The Wrentit

In Birds, Grasslands and Scrub, Maritime Chaparral, Slough Life, Staff Blog by Dave Feliz

It’s no secret that I’m a fan of the scrub lands. Coastal Sage scrub, chaparral, something about the elfin sized forest appeals to me. This probably harks back to my initial exposure to the natural world in the hills of Orange County with its disappearing California Sagebrush and rugged chamise covered slopes. I’m still fascinated by the diversity and abundance of wildlife in these habitats.

There is no more quintessential soundtrack to these scrub lands than the unusual noises and cascading song of the Wrentit. Initially described to me as the sound of a ping pong ball dropped on a hard surface, it is a sound I’ve enjoyed throughout its limited world wide range from the Oregon Coast to the northern part of Baja California.

There is a nice selection of Wrentit sounds available on the Cornell Lab of Ornithology website here.

Taxonomists have always had a hard time categorizing this bird. It is not closely related to any other North American species. When I was first learning birds, Wrentits were in their own family. They resemble wrens but they also resemble tits. Currently, they are placed in their own genus Chamaea.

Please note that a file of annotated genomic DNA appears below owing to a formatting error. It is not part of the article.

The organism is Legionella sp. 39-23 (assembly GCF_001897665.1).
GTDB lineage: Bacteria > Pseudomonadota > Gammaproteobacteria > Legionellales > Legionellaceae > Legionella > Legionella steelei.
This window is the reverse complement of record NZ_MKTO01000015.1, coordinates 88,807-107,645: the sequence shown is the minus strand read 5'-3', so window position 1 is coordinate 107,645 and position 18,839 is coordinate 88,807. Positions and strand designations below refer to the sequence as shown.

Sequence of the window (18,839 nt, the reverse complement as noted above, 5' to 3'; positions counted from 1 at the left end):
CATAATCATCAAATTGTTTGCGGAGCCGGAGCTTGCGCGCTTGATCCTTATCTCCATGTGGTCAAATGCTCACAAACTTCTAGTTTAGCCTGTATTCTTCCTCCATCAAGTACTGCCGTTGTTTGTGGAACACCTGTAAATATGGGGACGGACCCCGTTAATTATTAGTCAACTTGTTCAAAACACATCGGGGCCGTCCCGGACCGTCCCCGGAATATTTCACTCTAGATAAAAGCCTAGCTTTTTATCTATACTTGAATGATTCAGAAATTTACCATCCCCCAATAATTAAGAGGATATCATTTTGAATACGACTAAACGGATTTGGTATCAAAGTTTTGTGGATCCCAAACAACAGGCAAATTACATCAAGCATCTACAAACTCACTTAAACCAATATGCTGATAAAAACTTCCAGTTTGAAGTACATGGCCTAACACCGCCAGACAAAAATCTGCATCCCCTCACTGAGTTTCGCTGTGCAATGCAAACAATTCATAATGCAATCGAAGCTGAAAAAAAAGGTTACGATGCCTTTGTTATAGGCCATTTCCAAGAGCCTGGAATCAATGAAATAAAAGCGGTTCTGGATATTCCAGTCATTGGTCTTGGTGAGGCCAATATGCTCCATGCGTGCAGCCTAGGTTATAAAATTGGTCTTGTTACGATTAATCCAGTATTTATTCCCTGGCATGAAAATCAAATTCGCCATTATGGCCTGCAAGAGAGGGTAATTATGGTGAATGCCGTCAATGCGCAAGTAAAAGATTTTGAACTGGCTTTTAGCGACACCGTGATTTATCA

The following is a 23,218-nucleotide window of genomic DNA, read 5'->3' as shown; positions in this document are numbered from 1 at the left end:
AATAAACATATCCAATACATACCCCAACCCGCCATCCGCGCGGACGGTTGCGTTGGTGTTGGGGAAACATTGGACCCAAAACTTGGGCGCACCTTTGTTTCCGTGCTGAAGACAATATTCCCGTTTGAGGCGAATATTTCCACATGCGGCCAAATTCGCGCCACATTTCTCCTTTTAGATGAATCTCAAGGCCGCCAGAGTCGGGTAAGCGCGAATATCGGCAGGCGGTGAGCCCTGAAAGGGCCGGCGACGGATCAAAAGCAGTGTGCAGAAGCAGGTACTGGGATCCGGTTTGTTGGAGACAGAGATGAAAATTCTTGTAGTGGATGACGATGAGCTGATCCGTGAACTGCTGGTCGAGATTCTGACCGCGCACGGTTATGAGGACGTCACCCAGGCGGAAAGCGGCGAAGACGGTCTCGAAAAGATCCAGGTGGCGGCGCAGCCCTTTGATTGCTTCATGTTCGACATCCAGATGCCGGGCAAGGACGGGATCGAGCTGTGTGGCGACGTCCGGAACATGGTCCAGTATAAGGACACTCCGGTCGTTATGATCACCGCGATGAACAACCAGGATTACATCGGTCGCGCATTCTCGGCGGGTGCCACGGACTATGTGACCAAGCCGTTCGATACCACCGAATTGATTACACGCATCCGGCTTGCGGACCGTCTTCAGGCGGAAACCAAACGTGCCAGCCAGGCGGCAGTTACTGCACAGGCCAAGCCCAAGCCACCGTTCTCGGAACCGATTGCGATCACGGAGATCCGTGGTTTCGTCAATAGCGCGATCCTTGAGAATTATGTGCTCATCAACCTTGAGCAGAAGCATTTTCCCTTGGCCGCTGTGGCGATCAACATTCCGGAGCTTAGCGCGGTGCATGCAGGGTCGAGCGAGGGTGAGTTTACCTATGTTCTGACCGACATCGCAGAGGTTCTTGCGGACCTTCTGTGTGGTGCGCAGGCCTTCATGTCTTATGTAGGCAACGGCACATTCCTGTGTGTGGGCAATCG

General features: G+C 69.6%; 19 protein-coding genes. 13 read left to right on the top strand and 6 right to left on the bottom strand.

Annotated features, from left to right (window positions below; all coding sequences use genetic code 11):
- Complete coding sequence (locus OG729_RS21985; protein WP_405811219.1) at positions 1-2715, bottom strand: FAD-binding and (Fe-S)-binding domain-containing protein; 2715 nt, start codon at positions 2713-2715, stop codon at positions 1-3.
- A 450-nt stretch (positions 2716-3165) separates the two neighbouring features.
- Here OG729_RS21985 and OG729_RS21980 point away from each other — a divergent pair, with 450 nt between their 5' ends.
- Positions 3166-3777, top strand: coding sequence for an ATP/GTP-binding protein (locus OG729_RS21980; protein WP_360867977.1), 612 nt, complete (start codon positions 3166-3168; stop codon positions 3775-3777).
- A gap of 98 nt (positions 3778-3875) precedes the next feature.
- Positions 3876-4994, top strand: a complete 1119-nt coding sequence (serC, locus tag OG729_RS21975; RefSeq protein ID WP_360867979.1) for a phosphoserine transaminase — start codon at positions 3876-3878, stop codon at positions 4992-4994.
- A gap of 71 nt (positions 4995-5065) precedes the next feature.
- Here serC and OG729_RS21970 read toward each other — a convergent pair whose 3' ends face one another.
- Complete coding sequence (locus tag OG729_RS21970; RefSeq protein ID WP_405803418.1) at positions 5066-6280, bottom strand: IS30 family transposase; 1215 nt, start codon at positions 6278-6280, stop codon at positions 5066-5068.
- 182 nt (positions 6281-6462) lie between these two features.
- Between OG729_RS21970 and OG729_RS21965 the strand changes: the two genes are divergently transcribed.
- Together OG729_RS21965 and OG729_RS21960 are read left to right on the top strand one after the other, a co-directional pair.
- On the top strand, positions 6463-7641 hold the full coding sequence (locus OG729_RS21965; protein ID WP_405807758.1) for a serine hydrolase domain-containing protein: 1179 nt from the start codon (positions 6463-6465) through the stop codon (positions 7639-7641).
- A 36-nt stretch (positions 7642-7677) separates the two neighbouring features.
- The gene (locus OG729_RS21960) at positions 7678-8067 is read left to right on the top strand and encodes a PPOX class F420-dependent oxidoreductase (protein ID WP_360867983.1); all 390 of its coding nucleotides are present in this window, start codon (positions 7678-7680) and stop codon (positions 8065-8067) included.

These birds don’t move around too much. If you get a bead on one, stick around and you should soon get another look. They don’t migrate up and down the coast, they pretty much settle into their little piece of coastal scrub for life with a permanent partner. Research has shown they don’t wander more than 400 meters from where they were born.

Don’t take this little guy for granted. They are a unique inhabitant of our coastal scrub habitats, found no where else in the world. They refuse to be categorized easily and without fanfare they enlighten our morning walks throughout the year.

About the Author

Dave Feliz

Dave Feliz is the Reserve Manager at Elkhorn Slough National Estuarine Research Reserve